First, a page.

Stockton Roots BDM - Burial Search (http://www.stocktonroots.co.uk/burials/search_exact.aspx)

Sand Dancer
23-08-09, 01:44
Yes, that Stockton Roots site is handy for the burials isn't it. I went through every John Humble and cross matched them with births, and with which family they belonged to from the census info. I think I know every Humble family in the area now! And the only one which fits the death in March 1881 is the one who is apparently still alive in July 1881.
Very frustrating.

I've got to give up for tonight.

Night Owl
23-08-09, 02:18
I don't know the answer to this but does anyone else know whether bankruptcy laws in 1881 were such that if proceedings were started and then the person died, the bankruptcy process continued as if the person were still alive?

That might explain why the Gazette notices read as if he were alive and I could imagine someone committing suicide after being declared bankrupt then. (Plus he had just lost his wife and a daughter)

There's no one living at 3 Henry Terrace in 1881 but I can't find 3 Oxbridge Lane (unless that was the Cemetery address!)

Is it worth contacting the Stockton Roots people to see if there is any other info in the burial register?

Sand Dancer
23-08-09, 11:23
Hi Jackie,

Thanks for looking up 3 Henry Terrace, I hadn't got round to that! Too busy scouring newspaper notices for that suicide, but I've come up with nothing and got cross-eyes to boot!

I was wondering about bankruptcy proceedings too, in the case of a death occurring mid-way, so to speak. I presume they would continue, but admit I know little of the procedure myself.
It's the way those bankruptcy Notices are worded which gives the impression he is still alive as late as July 1881, ie "....late of Hartburn Farm, but now of 3 Oxbridge Lane...." is the standard wording right from the first Notice published 25 Feb 1881 through to the last, in July 1881. I'd have thought they would read, "deceased" after his name .
A cat amongst the pigeons.
I'll make enquiries with the Stockton Roots folk as you suggest, and tomorrow perhaps ring the local library and ask about a newspaper search.

Thanks again.

Mary from Italy
23-08-09, 13:56
Forgot to mention that I looked for him on the 1881 and 1891 censuses, and drew a blank.

I wonder if 3 Henry Terrace and 3 Oxbridge Lane are the same address? Henry Terrace might be a small row of houses which is part of Oxbridge Lane.

Olde Crone Holden
23-08-09, 14:14
No, I don't know the answer but I would imagine that bankruptcy proceedings carry on after death.

The deceased's estate would be seized by the Commissioner and it would be almost irrelevant whether the bankrupt was alive or dead. Creditors would always take precedence over legatees in a Will. If he left a Will!


Sand Dancer
23-08-09, 18:33
Thanks Mary, and thanks OC.

I'm still no further with this man.
I found an interesting gravestones site which covers those in the cemetery at Oxbridge Lane (where the suicide case is apparently buried) but no headstone for him, just my luck! Though I did find some other, side-twig, Humbles so I suppose it wasn't a complete waste of a morning!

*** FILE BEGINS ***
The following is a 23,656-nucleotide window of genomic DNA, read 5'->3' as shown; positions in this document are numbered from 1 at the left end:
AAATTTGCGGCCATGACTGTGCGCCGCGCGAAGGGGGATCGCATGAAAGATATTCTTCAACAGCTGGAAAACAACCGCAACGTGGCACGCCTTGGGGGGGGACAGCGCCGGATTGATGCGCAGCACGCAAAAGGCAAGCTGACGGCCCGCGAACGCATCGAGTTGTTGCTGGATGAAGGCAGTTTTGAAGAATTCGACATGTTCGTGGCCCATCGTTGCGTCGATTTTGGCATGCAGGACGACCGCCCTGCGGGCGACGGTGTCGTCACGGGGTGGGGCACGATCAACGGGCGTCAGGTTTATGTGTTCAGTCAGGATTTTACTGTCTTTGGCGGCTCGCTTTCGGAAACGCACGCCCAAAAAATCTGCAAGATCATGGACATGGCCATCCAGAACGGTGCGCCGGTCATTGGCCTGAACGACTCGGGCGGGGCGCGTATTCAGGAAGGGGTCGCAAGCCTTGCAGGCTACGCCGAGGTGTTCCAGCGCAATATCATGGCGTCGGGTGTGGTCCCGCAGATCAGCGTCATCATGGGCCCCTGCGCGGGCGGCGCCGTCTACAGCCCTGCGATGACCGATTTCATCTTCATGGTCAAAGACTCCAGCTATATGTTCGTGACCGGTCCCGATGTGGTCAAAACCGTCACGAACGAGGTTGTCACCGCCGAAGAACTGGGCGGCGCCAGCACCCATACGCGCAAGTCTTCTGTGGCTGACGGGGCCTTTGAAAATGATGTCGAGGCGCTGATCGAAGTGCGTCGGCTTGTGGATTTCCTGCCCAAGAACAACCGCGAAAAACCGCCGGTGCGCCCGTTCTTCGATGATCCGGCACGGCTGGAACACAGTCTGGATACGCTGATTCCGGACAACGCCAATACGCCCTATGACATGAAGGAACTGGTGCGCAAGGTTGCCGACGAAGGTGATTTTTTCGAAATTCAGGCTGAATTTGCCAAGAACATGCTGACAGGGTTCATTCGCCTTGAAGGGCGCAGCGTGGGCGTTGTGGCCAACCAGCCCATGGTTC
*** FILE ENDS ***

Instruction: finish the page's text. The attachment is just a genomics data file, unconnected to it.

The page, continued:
I'll plod on.......

23-08-09, 22:00
Maybe an email to Durham County Records Office would reveal if they hold the Coronors Record for the suicide? Certainly worth sending an email

Mary from Italy
23-08-09, 22:09
It's worth a try, although they rarely survive. Another possibility would be to contact the local library, to see if they can find a newspaper report of the inquest.

Sand Dancer
25-08-09, 20:34
Thanks both, will give those a shot.

25-08-09, 23:40
I just recently looked at a bankruptcy in NSW, and yes the proceedings went ahead even though the person was deceased and no mention of his passing was recorded in the proceedings. I thought it was odd, not that the proceedings continued, as the creditors obviously wanted some redress, or their money by dividing up the estate, but that no mention was made of the death, even if only in explanation of his physical absence from the court.


Sand Dancer
26-08-09, 01:33
Well that's interesting Diane, because the fact that there is no mention of death with my chap, is really what's thrown a cat amongst the pigeons.

Many thanks for that piece of information.

Mary from Italy
26-08-09, 10:15
Could it be that the creditors simply didn't know he'd died?

Sand Dancer
26-08-09, 16:37
At the moment I'm awaiting replies from Durham County Library and Stockton Reference Library regarding newspaper reports and Coroner's report, if any.

Mary, I was wondering if that might be the case, though seems odd to me that the Trustee/Accountant dealing with the case wouldn't have known, and therefore change the wording of the newspaper Notice to reflect that the chap is actually deceased rather than "...now of 3 Oxbridge Lane....".

I'll wait to see what, if anything, comes back from these searches.

Thanks again everyone - you are all very helpful.

26-08-09, 17:19
I wonder if the fact he was dead really mattered to anyone. They just wanted to seize any assets. But if it did...... then sadly his address/ place of rest was Oxbridge Lane (Cemetery). Did he ever live at No3? Or could this be the address of the Cemetery Lodge/Mortuary?